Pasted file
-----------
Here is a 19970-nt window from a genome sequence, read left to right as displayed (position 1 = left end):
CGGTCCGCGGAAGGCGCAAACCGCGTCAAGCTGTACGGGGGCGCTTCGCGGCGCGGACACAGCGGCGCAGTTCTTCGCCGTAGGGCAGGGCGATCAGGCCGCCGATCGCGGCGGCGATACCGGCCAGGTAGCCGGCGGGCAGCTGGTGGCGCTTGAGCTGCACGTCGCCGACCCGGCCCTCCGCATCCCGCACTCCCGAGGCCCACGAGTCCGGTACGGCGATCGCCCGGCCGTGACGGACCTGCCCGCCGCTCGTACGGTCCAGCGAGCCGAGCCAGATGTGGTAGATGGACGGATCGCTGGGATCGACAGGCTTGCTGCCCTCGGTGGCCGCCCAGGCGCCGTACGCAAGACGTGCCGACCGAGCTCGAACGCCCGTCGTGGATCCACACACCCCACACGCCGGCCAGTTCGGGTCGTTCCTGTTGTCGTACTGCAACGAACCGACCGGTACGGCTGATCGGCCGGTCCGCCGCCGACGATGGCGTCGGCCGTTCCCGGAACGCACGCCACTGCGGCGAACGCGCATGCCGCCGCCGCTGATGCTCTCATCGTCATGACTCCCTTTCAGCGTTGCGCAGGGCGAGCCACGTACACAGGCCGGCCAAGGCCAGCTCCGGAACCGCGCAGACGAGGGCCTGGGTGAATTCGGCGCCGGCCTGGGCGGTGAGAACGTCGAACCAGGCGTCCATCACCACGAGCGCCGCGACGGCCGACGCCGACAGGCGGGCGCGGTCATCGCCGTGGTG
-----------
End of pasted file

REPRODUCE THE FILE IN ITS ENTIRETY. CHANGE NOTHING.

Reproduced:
Here is a 19970-nt window from a genome sequence, read left to right as displayed (position 1 = left end):
CGGTCCGCGGAAGGCGCAAACCGCGTCAAGCTGTACGGGGGCGCTTCGCGGCGCGGACACAGCGGCGCAGTTCTTCGCCGTAGGGCAGGGCGATCAGGCCGCCGATCGCGGCGGCGATACCGGCCAGGTAGCCGGCGGGCAGCTGGTGGCGCTTGAGCTGCACGTCGCCGACCCGGCCCTCCGCATCCCGCACTCCCGAGGCCCACGAGTCCGGTACGGCGATCGCCCGGCCGTGACGGACCTGCCCGCCGCTCGTACGGTCCAGCGAGCCGAGCCAGATGTGGTAGATGGACGGATCGCTGGGATCGACAGGCTTGCTGCCCTCGGTGGCCGCCCAGGCGCCGTACGCAAGACGTGCCGACCGAGCTCGAACGCCCGTCGTGGATCCACACACCCCACACGCCGGCCAGTTCGGGTCGTTCCTGTTGTCGTACTGCAACGAACCGACCGGTACGGCTGATCGGCCGGTCCGCCGCCGACGATGGCGTCGGCCGTTCCCGGAACGCACGCCACTGCGGCGAACGCGCATGCCGCCGCCGCTGATGCTCTCATCGTCATGACTCCCTTTCAGCGTTGCGCAGGGCGAGCCACGTACACAGGCCGGCCAAGGCCAGCTCCGGAACCGCGCAGACGAGGGCCTGGGTGAATTCGGCGCCGGCCTGGGCGGTGAGAACGTCGAACCAGGCGTCCATCACCACGAGCGCCGCGACGGCCGACGCCGACAGGCGGGCGCGGTCATCGCCGTGGTG